The First Sino–Japanese War (1 August 1894 – 17 April 1895) was fought between Qing Dynasty China and Meiji Japan, primarily over control of Korea. After more than six months of continuous successes by the Japanese army and naval forces, as well as the loss of the Chinese port of Weihai, the Qing leadership sued for peace in February 1895.
The background, operations and outcomes are described in detail. All the ships involved, both Japanese and Chinese, are described and illustrated with full technical specifications. Profusely illustrated with scale drawings, maps, drawings and rare photos.
Photos, annotations, maps, charts, tables, bibliography, index and transliteration notes season MMP's superb study. Five appendices recap participating vessels, naval artillery, torpedoes, comparative service ranks, and Japanese ship commanders. And a concluding section showcases 1:350 starboard drawings of 36 Chinese and Japanese warships... The brief, bitter Sino-Japanese naval war forged the tactical and technological foundation of Japan's victory over Russia a decade later. "China," the author observes, "practically became a quasi-colony" of European imperialists – and entered a half-century of "internal/social unrest". Likewise, Japan's expansionist ambitions only ended with its total defeat in World War II – 50 years on. ~Cybermodeler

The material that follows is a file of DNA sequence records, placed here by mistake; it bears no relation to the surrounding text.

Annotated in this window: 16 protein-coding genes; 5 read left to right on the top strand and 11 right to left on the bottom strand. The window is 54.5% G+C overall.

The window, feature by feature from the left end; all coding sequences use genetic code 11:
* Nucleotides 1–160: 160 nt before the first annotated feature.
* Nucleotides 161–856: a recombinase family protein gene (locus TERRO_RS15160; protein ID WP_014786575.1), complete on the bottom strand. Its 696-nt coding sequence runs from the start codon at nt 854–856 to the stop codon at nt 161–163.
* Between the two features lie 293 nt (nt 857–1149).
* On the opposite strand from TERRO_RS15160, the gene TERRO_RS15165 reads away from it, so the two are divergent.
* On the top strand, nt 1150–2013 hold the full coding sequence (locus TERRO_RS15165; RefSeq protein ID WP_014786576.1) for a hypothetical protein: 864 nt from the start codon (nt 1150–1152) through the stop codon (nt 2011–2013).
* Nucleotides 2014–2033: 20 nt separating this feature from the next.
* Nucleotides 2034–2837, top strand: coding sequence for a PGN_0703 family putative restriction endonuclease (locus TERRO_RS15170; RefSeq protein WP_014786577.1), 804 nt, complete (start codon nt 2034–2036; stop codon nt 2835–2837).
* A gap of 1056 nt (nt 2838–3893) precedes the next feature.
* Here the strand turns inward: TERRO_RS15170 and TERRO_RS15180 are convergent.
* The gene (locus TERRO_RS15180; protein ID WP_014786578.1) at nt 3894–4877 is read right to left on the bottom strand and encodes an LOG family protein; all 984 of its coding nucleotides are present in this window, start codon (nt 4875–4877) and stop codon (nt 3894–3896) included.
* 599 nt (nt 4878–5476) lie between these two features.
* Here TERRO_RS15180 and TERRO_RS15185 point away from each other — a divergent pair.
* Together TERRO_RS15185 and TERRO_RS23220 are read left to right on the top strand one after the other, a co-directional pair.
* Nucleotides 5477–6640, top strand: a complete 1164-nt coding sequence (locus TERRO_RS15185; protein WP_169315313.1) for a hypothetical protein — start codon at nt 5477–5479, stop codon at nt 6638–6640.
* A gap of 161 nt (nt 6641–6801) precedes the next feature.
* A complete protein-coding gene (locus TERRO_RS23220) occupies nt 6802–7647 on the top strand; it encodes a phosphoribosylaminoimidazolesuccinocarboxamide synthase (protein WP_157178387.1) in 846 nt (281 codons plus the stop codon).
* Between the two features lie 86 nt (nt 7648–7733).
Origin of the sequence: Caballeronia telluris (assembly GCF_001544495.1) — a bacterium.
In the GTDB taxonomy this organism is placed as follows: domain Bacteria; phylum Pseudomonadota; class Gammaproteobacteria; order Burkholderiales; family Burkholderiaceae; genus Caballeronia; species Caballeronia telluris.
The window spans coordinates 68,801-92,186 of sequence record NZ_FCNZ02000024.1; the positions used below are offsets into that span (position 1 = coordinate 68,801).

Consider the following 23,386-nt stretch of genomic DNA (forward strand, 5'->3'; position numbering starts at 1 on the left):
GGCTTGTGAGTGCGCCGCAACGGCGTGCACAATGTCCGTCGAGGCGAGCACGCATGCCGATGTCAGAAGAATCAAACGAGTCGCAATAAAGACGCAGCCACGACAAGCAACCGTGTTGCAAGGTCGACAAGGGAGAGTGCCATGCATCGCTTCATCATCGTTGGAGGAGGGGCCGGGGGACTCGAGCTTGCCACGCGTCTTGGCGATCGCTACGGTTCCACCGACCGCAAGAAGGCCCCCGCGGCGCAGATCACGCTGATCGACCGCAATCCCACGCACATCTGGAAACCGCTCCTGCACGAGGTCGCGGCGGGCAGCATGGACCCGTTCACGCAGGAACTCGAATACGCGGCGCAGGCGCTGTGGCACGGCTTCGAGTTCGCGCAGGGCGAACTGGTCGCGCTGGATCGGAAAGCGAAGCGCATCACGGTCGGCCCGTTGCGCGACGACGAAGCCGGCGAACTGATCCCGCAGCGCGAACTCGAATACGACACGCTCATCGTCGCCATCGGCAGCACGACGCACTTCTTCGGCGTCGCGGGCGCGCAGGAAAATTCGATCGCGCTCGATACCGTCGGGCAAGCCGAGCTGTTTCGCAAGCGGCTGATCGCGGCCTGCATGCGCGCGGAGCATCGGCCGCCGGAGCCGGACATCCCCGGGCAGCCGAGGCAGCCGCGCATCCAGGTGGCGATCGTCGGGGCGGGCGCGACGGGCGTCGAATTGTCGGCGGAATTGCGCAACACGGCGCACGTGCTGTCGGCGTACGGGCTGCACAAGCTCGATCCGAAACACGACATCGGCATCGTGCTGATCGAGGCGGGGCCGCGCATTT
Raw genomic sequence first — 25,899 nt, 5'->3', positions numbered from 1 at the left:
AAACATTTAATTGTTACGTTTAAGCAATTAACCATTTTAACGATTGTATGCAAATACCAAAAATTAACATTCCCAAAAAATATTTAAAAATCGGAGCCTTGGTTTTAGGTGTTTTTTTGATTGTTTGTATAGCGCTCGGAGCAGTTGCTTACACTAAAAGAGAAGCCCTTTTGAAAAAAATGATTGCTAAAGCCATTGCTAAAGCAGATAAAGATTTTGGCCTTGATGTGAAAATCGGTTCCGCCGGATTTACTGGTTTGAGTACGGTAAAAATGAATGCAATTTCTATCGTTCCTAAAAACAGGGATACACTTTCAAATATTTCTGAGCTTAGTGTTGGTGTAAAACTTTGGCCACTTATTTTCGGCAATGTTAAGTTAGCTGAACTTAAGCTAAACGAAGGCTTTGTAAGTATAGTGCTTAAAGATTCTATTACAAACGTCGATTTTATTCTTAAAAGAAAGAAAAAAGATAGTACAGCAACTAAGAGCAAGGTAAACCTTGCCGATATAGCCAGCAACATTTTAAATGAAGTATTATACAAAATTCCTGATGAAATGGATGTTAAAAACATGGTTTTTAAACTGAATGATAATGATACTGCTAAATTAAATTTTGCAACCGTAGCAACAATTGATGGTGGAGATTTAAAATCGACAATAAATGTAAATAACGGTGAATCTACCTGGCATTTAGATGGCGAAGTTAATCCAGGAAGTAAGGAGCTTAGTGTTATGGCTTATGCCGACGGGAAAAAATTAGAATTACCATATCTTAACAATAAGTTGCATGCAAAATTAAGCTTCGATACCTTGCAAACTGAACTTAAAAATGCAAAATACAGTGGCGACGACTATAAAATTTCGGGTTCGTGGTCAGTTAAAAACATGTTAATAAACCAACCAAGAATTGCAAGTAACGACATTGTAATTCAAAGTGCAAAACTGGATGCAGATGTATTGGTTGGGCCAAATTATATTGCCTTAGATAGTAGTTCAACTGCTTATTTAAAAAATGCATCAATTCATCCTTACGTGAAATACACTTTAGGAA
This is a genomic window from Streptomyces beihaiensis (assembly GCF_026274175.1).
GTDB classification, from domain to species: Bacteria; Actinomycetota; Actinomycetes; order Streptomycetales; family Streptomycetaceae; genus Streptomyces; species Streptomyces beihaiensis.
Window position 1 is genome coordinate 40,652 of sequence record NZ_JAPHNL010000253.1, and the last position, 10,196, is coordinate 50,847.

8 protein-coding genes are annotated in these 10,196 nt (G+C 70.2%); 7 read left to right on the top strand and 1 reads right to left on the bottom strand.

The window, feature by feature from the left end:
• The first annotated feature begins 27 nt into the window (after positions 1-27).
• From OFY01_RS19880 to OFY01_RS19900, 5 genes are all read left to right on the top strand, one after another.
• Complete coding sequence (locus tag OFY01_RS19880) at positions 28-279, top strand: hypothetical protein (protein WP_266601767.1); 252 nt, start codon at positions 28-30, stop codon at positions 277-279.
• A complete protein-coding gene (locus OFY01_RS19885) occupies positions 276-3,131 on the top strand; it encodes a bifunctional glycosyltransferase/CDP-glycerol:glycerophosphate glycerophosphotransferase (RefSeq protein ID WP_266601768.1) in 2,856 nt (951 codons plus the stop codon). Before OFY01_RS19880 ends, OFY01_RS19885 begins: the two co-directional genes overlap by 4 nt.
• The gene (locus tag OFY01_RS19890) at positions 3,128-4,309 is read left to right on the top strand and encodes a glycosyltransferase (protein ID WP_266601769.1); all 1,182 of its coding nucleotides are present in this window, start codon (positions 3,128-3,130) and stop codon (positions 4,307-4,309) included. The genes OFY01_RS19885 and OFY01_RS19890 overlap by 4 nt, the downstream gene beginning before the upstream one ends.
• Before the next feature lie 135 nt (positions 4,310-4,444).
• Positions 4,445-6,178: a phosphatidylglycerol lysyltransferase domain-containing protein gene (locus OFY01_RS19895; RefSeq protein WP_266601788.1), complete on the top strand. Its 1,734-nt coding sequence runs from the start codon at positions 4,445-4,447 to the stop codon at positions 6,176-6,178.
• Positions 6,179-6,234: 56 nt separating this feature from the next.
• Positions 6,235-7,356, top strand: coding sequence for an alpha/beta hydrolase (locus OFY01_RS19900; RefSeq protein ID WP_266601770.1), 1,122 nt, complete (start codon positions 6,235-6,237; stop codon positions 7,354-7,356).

"... an account of how Japan came to be the leading Asian power of the early Twentieth Century....opens with four chapters that offer some background on the combatants in the years leading up to the war, discussing the origins of the conflict, and the respective military forces and plans. He then covers the events in Korea that precipitated the hostilities. There follow a series of chapters of varying length that cover the events of the war, setting them within the political developments leading up to China’s defeat and the peace process. Having the benefit of the most recent research into the war, Olender often points out problems and outright errors in earlier accounts, particularly those done in the period immediately following the war, often heavily influenced by personal accounts and newspaper stories. This is a good read for anyone interested in the naval and military history of the period, or of the region." ~The NYMAS Review